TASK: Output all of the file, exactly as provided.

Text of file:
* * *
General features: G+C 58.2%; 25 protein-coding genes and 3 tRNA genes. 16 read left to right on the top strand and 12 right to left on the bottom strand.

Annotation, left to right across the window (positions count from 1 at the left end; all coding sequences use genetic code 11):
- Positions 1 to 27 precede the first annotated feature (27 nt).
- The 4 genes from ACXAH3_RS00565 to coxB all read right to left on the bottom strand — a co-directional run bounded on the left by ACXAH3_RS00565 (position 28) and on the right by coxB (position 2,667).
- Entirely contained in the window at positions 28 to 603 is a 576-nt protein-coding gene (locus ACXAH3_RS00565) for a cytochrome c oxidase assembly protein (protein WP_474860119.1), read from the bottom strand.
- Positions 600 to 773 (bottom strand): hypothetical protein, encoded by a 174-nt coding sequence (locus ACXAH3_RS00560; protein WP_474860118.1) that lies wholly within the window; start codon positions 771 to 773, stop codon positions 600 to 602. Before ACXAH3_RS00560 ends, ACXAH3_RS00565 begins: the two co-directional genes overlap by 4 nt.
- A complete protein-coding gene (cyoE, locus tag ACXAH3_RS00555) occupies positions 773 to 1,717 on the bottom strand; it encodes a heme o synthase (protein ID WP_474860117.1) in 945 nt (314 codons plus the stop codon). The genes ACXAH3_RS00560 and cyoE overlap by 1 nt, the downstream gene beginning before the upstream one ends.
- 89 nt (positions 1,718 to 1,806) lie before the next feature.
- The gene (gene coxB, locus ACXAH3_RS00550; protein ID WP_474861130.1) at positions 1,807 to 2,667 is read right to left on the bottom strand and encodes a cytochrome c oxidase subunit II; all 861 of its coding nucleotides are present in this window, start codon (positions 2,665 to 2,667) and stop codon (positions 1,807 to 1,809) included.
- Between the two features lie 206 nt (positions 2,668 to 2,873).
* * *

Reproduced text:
General features: G+C 58.2%; 25 protein-coding genes and 3 tRNA genes. 16 read left to right on the top strand and 12 right to left on the bottom strand.

Annotation, left to right across the window (positions count from 1 at the left end; all coding sequences use genetic code 11):
- Positions 1 to 27 precede the first annotated feature (27 nt).
- The 4 genes from ACXAH3_RS00565 to coxB all read right to left on the bottom strand — a co-directional run bounded on the left by ACXAH3_RS00565 (position 28) and on the right by coxB (position 2,667).
- Entirely contained in the window at positions 28 to 603 is a 576-nt protein-coding gene (locus ACXAH3_RS00565) for a cytochrome c oxidase assembly protein (protein WP_474860119.1), read from the bottom strand.
- Positions 600 to 773 (bottom strand): hypothetical protein, encoded by a 174-nt coding sequence (locus ACXAH3_RS00560; protein WP_474860118.1) that lies wholly within the window; start codon positions 771 to 773, stop codon positions 600 to 602. Before ACXAH3_RS00560 ends, ACXAH3_RS00565 begins: the two co-directional genes overlap by 4 nt.
- A complete protein-coding gene (cyoE, locus tag ACXAH3_RS00555) occupies positions 773 to 1,717 on the bottom strand; it encodes a heme o synthase (protein ID WP_474860117.1) in 945 nt (314 codons plus the stop codon). The genes ACXAH3_RS00560 and cyoE overlap by 1 nt, the downstream gene beginning before the upstream one ends.
- 89 nt (positions 1,718 to 1,806) lie before the next feature.
- The gene (gene coxB, locus ACXAH3_RS00550; protein ID WP_474861130.1) at positions 1,807 to 2,667 is read right to left on the bottom strand and encodes a cytochrome c oxidase subunit II; all 861 of its coding nucleotides are present in this window, start codon (positions 2,665 to 2,667) and stop codon (positions 1,807 to 1,809) included.
- Between the two features lie 206 nt (positions 2,668 to 2,873).